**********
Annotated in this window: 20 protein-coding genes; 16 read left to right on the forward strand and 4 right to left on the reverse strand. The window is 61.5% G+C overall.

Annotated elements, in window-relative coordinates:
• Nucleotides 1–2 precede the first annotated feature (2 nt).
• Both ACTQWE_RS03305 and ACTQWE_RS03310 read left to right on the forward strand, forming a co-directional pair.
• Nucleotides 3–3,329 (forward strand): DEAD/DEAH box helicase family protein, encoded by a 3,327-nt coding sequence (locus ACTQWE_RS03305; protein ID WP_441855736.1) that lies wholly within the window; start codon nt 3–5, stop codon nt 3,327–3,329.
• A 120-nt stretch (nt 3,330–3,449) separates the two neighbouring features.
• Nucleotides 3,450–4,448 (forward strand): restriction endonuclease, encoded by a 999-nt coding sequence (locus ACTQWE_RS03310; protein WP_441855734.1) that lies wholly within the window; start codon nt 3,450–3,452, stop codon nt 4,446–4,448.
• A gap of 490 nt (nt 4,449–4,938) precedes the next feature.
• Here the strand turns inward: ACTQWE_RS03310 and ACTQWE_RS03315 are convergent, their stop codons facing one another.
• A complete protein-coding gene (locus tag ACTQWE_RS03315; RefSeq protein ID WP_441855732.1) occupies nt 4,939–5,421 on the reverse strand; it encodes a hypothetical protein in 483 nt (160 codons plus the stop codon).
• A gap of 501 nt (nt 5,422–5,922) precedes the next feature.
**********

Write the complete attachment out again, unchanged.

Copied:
Annotated in this window: 20 protein-coding genes; 16 read left to right on the forward strand and 4 right to left on the reverse strand. The window is 61.5% G+C overall.

Annotated elements, in window-relative coordinates:
• Nucleotides 1–2 precede the first annotated feature (2 nt).
• Both ACTQWE_RS03305 and ACTQWE_RS03310 read left to right on the forward strand, forming a co-directional pair.
• Nucleotides 3–3,329 (forward strand): DEAD/DEAH box helicase family protein, encoded by a 3,327-nt coding sequence (locus ACTQWE_RS03305; protein ID WP_441855736.1) that lies wholly within the window; start codon nt 3–5, stop codon nt 3,327–3,329.
• A 120-nt stretch (nt 3,330–3,449) separates the two neighbouring features.
• Nucleotides 3,450–4,448 (forward strand): restriction endonuclease, encoded by a 999-nt coding sequence (locus ACTQWE_RS03310; protein WP_441855734.1) that lies wholly within the window; start codon nt 3,450–3,452, stop codon nt 4,446–4,448.
• A gap of 490 nt (nt 4,449–4,938) precedes the next feature.
• Here the strand turns inward: ACTQWE_RS03310 and ACTQWE_RS03315 are convergent, their stop codons facing one another.
• A complete protein-coding gene (locus tag ACTQWE_RS03315; RefSeq protein ID WP_441855732.1) occupies nt 4,939–5,421 on the reverse strand; it encodes a hypothetical protein in 483 nt (160 codons plus the stop codon).
• A gap of 501 nt (nt 5,422–5,922) precedes the next feature.